The third and ma­jor area of in­ter­est was in the im­pact of cul­tural val­ues on con­for­mity, and speci­fi­cally differ­ences in in­di­vi­d­u­al­ism-col­lec­tivism. Analy­ses us­ing mea­sures of cul­tural val­ues de­rived from Hofst­ede (1980, 1983), Schwartz (1994), and Trompe­naars (1993) re­vealed sig­nifi­cant re­la­tion­ships con­firm­ing the gen­eral hy­poth­e­sis that con­for­mity would be higher in col­lec­tivist cul­tures than in in­di­vi­d­u­al­ist cul­tures. That all three sets of mea­sures gave similar re­sults, de­spite the differ­ences in the sam­ples and in­stru­ments used, pro­vides strong sup­port for the hy­poth­e­sis. More­over, the im­pact of the cul­tural vari­ables was greater than any other, in­clud­ing those mod­er­a­tor vari­ables such as ma­jor­ity size typ­i­cally iden­ti­fied as be­ing im­por­tant fac­tors.

Cul­tural val­ues, it would seem, are sig­nifi­cant me­di­a­tors of re­sponse in group pres­sure ex­per­i­ments.

So, while the pa­per isn’t defini­tive, it (and the pa­pers it draws from) show rea­son­able ev­i­dence that there is a cul­tural im­pact on how much peo­ple con­form.

I thought about that for a lit­tle while, and then I re­al­ized that I hadn’t ac­tu­ally an­swered my own ques­tion.

My con­fu­sion stems from the dis­par­ity be­tween my pre­dic­tion and re­al­ity. I’m not won­der­ing about the effect cul­ture has on con­for­mity (the ter­ri­tory), I’m won­der­ing about the effect cul­ture has on my pre­dic­tion of con­for­mity (the map).

In other words, do peo­ple born and raised in a cul­ture with col­lec­tivist val­ues (China, for ex­am­ple) or who ac­tu­ally do con­form be­yond the norm (peo­ple who are in a fly­ing-saucer cult, or the peo­ple ac­tu­ally liv­ing in a com­pound) ex­pect peo­ple to con­form more than I did? Is their map any differ­ent from mine?

Think about it—with all the differ­ent cult at­trac­tors, it prob­a­bly never feels as though you are vastly con­form­ing, even if you are in a cult. The same can prob­a­bly be said for any col­lec­tivist so­ciety. Imag­ine grow­ing up in the USSR—would you pre­dict that peo­ple would con­form with any higher per­centage than some­one born in 21st cen­tury Amer­ica? If you were raised in an ex­tremely re­li­gious house­hold, would you pre­dict that peo­ple would con­form as much as they do? Less? More?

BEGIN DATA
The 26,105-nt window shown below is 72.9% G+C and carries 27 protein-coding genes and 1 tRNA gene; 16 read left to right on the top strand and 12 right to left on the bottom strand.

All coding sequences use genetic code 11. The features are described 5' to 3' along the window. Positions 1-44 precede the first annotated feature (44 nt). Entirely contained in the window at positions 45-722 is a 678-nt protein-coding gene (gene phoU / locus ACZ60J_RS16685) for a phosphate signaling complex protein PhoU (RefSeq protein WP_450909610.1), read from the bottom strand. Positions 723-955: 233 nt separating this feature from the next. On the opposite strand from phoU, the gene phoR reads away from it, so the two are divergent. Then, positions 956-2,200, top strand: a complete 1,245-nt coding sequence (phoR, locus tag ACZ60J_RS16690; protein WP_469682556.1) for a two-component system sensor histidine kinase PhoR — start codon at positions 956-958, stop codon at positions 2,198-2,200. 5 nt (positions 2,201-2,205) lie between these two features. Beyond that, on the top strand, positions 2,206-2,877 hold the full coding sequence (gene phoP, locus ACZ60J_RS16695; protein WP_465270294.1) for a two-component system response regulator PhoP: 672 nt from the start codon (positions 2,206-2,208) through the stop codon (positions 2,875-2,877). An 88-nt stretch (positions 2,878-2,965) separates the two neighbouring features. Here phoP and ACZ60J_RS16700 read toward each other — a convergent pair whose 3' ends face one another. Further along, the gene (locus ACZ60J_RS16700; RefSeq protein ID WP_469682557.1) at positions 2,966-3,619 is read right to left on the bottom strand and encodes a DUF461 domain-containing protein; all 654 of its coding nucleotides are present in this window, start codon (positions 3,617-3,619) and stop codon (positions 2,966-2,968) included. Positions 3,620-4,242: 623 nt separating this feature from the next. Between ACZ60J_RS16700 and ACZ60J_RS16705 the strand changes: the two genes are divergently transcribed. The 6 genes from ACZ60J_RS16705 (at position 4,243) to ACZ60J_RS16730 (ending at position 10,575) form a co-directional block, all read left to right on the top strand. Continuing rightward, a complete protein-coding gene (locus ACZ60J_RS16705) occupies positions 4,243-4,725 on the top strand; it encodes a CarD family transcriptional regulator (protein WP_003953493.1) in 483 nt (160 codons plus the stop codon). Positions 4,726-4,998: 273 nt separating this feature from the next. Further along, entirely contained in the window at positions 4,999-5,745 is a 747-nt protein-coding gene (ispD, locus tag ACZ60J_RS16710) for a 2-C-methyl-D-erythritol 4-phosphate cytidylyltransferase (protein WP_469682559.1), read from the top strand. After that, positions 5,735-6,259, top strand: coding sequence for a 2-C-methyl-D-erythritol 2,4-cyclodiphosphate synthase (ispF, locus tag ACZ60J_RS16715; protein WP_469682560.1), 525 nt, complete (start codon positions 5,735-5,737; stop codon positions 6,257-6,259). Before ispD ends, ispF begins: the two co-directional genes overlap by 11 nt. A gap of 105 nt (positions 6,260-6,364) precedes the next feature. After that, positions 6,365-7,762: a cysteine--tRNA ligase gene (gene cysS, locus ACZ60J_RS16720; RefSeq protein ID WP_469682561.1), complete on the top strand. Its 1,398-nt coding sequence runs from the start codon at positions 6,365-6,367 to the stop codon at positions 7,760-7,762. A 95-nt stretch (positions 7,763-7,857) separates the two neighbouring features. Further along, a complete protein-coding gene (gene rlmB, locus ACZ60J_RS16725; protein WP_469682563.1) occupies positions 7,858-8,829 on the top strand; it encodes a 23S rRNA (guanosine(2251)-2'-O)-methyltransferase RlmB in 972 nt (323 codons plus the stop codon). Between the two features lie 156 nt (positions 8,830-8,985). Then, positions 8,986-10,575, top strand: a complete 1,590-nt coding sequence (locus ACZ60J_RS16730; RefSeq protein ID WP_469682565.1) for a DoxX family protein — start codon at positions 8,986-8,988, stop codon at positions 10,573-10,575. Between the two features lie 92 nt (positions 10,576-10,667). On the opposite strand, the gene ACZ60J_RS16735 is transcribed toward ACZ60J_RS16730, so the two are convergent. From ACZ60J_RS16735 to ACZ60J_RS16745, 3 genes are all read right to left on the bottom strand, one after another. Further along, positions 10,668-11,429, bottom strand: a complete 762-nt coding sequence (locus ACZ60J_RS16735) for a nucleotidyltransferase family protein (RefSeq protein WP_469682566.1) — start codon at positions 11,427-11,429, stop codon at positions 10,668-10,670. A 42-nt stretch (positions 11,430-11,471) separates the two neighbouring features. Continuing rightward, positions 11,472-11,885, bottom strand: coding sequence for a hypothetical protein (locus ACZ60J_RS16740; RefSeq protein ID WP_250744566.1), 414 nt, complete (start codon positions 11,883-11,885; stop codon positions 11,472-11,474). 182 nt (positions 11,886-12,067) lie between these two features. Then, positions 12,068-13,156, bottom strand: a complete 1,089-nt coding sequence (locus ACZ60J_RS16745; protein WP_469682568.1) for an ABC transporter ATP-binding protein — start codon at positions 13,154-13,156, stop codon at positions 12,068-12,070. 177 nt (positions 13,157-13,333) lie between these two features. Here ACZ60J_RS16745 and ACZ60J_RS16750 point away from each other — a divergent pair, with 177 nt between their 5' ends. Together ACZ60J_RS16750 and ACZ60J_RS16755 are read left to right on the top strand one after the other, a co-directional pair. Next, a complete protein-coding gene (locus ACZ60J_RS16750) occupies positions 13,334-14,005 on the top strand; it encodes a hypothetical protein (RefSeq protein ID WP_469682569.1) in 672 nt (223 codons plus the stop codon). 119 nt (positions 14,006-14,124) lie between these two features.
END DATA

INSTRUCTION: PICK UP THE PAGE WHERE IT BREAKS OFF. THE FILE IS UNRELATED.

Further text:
How many times have I agreed with a ma­jor­ity even when I knew they prob­a­bly weren’t right, and never thought of it as “con­for­mity”? It took a long time for my be­lief in god to fi­nally die, even when I could ad­mit that I just be­lieved that I be­lieved. And why did I keep be­liev­ing (or keep try­ing to/​say­ing that I be­lieved)?

Be­cause it’s re­ally hard to ac­tu­ally dis­sent. And I wasn’t even lonely.

So why was my map that wrong?

What back­ground pro­cess or mo­ti­vated rea­son­ing or...what­ever caused that dis­par­ity?

One thing that, I think, con­tributes, is that I was gen­er­al­iz­ing from fic­tional ev­i­dence. Bat­man comes far more read­ily to my mind than Jon­estown. For that mat­ter, Bat­man comes more read­ily to my mind than the mil­lions of not-Bat­mans in Gotham city. I was also prob­a­bly not be­ing moved by his­tory enough. For ev­ery Spar­ta­cus, there are at min­i­mum hun­dreds of not-Spar­tuses, no mat­ter what the not-Spar­ta­cuses say when asked.

But to pre­dict that three-quar­ters of sub­jects would con­form at least once seems to re­quire a level of pes­simism be­yond even that. After all, there were no se­cret po­lice in Asch’s ex­per­i­ment; no one had emp­tied their bank ac­counts be­cause they thought the world was end­ing.

Per­haps I’m mak­ing a mis­take by putting my­self into the place of the sub­ject of the ex­per­i­ment. I think I’d dis­sent, but I would pre­dict that most peo­ple think that, and most peo­ple con­formed at least once. I’m also a rea­son­ably well-ed­u­cated per­son, but that didn’t seem to help the col­lege stu­dents in the ex­per­i­ment.

Has any re­search been done on peo­ple’s pre­dic­tion of their own and other’s con­for­mity, par­tic­u­larly across cul­tures or in groups that are “known” for their con­for­mity (com­mu­nism, the very re­li­gious, etc.)? Do peo­ple who are gen­uine dis­sen­ters pre­dict that more peo­ple will dis­sent than peo­ple who gen­uinely con­form?

I don’t think this is a use­less ques­tion. If you’re start­ing a busi­ness that offers a new solu­tion to a prob­lem where solu­tions already ex­ist, are you over­es­ti­mat­ing how many peo­ple will dis­sent and buy your product?